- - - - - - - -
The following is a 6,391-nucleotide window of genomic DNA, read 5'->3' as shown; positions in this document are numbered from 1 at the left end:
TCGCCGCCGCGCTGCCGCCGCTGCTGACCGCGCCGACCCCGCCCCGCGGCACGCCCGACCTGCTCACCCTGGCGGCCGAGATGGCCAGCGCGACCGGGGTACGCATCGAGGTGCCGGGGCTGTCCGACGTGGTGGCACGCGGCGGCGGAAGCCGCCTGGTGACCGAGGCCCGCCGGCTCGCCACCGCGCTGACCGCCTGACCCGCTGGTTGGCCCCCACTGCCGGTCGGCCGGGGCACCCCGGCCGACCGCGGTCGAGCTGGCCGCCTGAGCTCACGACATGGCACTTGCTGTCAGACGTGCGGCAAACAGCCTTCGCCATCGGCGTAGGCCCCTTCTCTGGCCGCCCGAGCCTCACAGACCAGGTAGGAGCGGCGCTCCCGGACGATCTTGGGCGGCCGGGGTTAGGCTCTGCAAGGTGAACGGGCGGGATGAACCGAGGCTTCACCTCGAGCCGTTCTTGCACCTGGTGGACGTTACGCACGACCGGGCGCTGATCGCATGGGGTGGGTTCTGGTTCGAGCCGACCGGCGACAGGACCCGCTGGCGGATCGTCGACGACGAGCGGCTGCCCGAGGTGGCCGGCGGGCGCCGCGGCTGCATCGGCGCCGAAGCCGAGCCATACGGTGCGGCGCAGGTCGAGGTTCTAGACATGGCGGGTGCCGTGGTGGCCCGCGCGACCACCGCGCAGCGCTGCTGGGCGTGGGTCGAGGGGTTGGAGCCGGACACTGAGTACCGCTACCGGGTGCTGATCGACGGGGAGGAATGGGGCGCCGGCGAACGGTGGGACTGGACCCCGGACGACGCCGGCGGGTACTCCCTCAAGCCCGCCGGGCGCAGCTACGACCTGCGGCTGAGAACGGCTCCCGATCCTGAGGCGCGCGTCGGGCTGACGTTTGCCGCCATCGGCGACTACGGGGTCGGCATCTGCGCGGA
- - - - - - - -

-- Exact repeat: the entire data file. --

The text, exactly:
The following is a 6,391-nucleotide window of genomic DNA, read 5'->3' as shown; positions in this document are numbered from 1 at the left end:
TCGCCGCCGCGCTGCCGCCGCTGCTGACCGCGCCGACCCCGCCCCGCGGCACGCCCGACCTGCTCACCCTGGCGGCCGAGATGGCCAGCGCGACCGGGGTACGCATCGAGGTGCCGGGGCTGTCCGACGTGGTGGCACGCGGCGGCGGAAGCCGCCTGGTGACCGAGGCCCGCCGGCTCGCCACCGCGCTGACCGCCTGACCCGCTGGTTGGCCCCCACTGCCGGTCGGCCGGGGCACCCCGGCCGACCGCGGTCGAGCTGGCCGCCTGAGCTCACGACATGGCACTTGCTGTCAGACGTGCGGCAAACAGCCTTCGCCATCGGCGTAGGCCCCTTCTCTGGCCGCCCGAGCCTCACAGACCAGGTAGGAGCGGCGCTCCCGGACGATCTTGGGCGGCCGGGGTTAGGCTCTGCAAGGTGAACGGGCGGGATGAACCGAGGCTTCACCTCGAGCCGTTCTTGCACCTGGTGGACGTTACGCACGACCGGGCGCTGATCGCATGGGGTGGGTTCTGGTTCGAGCCGACCGGCGACAGGACCCGCTGGCGGATCGTCGACGACGAGCGGCTGCCCGAGGTGGCCGGCGGGCGCCGCGGCTGCATCGGCGCCGAAGCCGAGCCATACGGTGCGGCGCAGGTCGAGGTTCTAGACATGGCGGGTGCCGTGGTGGCCCGCGCGACCACCGCGCAGCGCTGCTGGGCGTGGGTCGAGGGGTTGGAGCCGGACACTGAGTACCGCTACCGGGTGCTGATCGACGGGGAGGAATGGGGCGCCGGCGAACGGTGGGACTGGACCCCGGACGACGCCGGCGGGTACTCCCTCAAGCCCGCCGGGCGCAGCTACGACCTGCGGCTGAGAACGGCTCCCGATCCTGAGGCGCGCGTCGGGCTGACGTTTGCCGCCATCGGCGACTACGGGGTCGGCATCTGCGCGGA